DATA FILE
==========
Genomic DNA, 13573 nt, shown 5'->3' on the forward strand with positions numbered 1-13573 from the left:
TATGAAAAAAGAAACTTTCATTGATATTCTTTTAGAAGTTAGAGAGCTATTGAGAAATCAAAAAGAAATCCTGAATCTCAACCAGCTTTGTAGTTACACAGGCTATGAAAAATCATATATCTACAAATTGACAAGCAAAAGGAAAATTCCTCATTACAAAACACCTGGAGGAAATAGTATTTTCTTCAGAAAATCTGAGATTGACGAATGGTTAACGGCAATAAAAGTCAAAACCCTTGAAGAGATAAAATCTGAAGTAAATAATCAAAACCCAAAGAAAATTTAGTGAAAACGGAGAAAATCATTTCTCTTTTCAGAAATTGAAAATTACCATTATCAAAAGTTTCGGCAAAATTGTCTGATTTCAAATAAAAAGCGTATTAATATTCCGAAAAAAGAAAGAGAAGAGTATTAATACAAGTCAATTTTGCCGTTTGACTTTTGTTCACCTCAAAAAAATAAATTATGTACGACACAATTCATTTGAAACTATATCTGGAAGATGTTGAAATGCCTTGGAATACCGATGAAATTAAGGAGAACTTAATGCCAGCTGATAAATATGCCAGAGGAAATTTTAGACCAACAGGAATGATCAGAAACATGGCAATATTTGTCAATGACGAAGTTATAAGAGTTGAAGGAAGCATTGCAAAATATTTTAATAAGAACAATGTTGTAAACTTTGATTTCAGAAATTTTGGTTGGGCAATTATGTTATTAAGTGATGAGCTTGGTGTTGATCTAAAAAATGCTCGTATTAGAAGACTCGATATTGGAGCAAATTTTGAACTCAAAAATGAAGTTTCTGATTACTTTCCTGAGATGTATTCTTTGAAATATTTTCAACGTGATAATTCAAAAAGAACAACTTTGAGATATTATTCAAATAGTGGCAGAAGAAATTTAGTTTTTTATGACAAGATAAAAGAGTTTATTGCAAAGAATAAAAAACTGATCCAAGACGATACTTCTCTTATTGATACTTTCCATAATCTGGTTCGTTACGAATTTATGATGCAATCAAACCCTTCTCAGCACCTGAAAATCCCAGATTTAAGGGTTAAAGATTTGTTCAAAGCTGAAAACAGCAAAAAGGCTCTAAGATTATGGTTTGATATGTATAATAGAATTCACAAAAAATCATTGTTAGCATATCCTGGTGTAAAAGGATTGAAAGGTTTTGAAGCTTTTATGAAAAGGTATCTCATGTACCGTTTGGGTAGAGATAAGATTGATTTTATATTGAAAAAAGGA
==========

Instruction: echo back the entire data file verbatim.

Genomic DNA, 13573 nt, shown 5'->3' on the forward strand with positions numbered 1-13573 from the left:
TATGAAAAAAGAAACTTTCATTGATATTCTTTTAGAAGTTAGAGAGCTATTGAGAAATCAAAAAGAAATCCTGAATCTCAACCAGCTTTGTAGTTACACAGGCTATGAAAAATCATATATCTACAAATTGACAAGCAAAAGGAAAATTCCTCATTACAAAACACCTGGAGGAAATAGTATTTTCTTCAGAAAATCTGAGATTGACGAATGGTTAACGGCAATAAAAGTCAAAACCCTTGAAGAGATAAAATCTGAAGTAAATAATCAAAACCCAAAGAAAATTTAGTGAAAACGGAGAAAATCATTTCTCTTTTCAGAAATTGAAAATTACCATTATCAAAAGTTTCGGCAAAATTGTCTGATTTCAAATAAAAAGCGTATTAATATTCCGAAAAAAGAAAGAGAAGAGTATTAATACAAGTCAATTTTGCCGTTTGACTTTTGTTCACCTCAAAAAAATAAATTATGTACGACACAATTCATTTGAAACTATATCTGGAAGATGTTGAAATGCCTTGGAATACCGATGAAATTAAGGAGAACTTAATGCCAGCTGATAAATATGCCAGAGGAAATTTTAGACCAACAGGAATGATCAGAAACATGGCAATATTTGTCAATGACGAAGTTATAAGAGTTGAAGGAAGCATTGCAAAATATTTTAATAAGAACAATGTTGTAAACTTTGATTTCAGAAATTTTGGTTGGGCAATTATGTTATTAAGTGATGAGCTTGGTGTTGATCTAAAAAATGCTCGTATTAGAAGACTCGATATTGGAGCAAATTTTGAACTCAAAAATGAAGTTTCTGATTACTTTCCTGAGATGTATTCTTTGAAATATTTTCAACGTGATAATTCAAAAAGAACAACTTTGAGATATTATTCAAATAGTGGCAGAAGAAATTTAGTTTTTTATGACAAGATAAAAGAGTTTATTGCAAAGAATAAAAAACTGATCCAAGACGATACTTCTCTTATTGATACTTTCCATAATCTGGTTCGTTACGAATTTATGATGCAATCAAACCCTTCTCAGCACCTGAAAATCCCAGATTTAAGGGTTAAAGATTTGTTCAAAGCTGAAAACAGCAAAAAGGCTCTAAGATTATGGTTTGATATGTATAATAGAATTCACAAAAAATCATTGTTAGCATATCCTGGTGTAAAAGGATTGAAAGGTTTTGAAGCTTTTATGAAAAGGTATCTCATGTACCGTTTGGGTAGAGATAAGATTGATTTTATATTGAAAAAAGGA